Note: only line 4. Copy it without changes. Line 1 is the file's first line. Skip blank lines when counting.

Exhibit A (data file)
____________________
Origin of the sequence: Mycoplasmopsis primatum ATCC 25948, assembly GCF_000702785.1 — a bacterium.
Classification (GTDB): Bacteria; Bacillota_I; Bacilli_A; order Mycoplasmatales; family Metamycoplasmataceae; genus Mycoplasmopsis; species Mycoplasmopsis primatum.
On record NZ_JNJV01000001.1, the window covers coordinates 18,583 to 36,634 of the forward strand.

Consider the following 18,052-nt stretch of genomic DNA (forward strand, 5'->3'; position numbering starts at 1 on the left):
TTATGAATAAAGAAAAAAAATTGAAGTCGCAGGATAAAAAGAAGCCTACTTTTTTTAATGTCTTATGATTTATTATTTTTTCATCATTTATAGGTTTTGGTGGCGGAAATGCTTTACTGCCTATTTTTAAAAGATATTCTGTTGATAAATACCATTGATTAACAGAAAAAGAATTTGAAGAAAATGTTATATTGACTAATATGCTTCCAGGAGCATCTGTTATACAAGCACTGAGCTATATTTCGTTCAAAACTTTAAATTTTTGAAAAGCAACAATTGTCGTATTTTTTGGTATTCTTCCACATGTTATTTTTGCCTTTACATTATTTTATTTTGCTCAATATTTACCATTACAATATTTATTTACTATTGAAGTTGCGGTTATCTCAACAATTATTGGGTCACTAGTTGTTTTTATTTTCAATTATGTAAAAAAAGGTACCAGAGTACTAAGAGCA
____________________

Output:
Consider the following 18,052-nt stretch of genomic DNA (forward strand, 5'->3'; position numbering starts at 1 on the left):